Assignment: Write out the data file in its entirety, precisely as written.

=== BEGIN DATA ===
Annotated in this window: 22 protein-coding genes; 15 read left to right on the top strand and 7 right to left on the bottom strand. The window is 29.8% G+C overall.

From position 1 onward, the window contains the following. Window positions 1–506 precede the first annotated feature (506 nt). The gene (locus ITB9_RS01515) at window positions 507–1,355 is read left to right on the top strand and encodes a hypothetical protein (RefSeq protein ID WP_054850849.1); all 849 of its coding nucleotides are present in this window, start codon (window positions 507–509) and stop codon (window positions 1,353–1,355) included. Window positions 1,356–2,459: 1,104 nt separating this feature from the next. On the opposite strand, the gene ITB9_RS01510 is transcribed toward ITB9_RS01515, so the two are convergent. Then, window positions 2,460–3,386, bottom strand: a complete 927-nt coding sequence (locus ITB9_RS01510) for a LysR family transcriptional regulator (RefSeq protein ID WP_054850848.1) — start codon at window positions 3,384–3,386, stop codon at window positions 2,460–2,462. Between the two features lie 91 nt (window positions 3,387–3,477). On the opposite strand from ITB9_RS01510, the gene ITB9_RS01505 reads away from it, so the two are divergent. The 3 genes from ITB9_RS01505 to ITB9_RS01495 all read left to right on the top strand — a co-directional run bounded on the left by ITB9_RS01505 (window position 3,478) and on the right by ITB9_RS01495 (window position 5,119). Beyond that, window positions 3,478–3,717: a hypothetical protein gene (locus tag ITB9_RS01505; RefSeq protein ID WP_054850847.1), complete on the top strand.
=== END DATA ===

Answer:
Annotated in this window: 22 protein-coding genes; 15 read left to right on the top strand and 7 right to left on the bottom strand. The window is 29.8% G+C overall.

From position 1 onward, the window contains the following. Window positions 1–506 precede the first annotated feature (506 nt). The gene (locus ITB9_RS01515) at window positions 507–1,355 is read left to right on the top strand and encodes a hypothetical protein (RefSeq protein ID WP_054850849.1); all 849 of its coding nucleotides are present in this window, start codon (window positions 507–509) and stop codon (window positions 1,353–1,355) included. Window positions 1,356–2,459: 1,104 nt separating this feature from the next. On the opposite strand, the gene ITB9_RS01510 is transcribed toward ITB9_RS01515, so the two are convergent. Then, window positions 2,460–3,386, bottom strand: a complete 927-nt coding sequence (locus ITB9_RS01510) for a LysR family transcriptional regulator (RefSeq protein ID WP_054850848.1) — start codon at window positions 3,384–3,386, stop codon at window positions 2,460–2,462. Between the two features lie 91 nt (window positions 3,387–3,477). On the opposite strand from ITB9_RS01510, the gene ITB9_RS01505 reads away from it, so the two are divergent. The 3 genes from ITB9_RS01505 to ITB9_RS01495 all read left to right on the top strand — a co-directional run bounded on the left by ITB9_RS01505 (window position 3,478) and on the right by ITB9_RS01495 (window position 5,119). Beyond that, window positions 3,478–3,717: a hypothetical protein gene (locus tag ITB9_RS01505; RefSeq protein ID WP_054850847.1), complete on the top strand.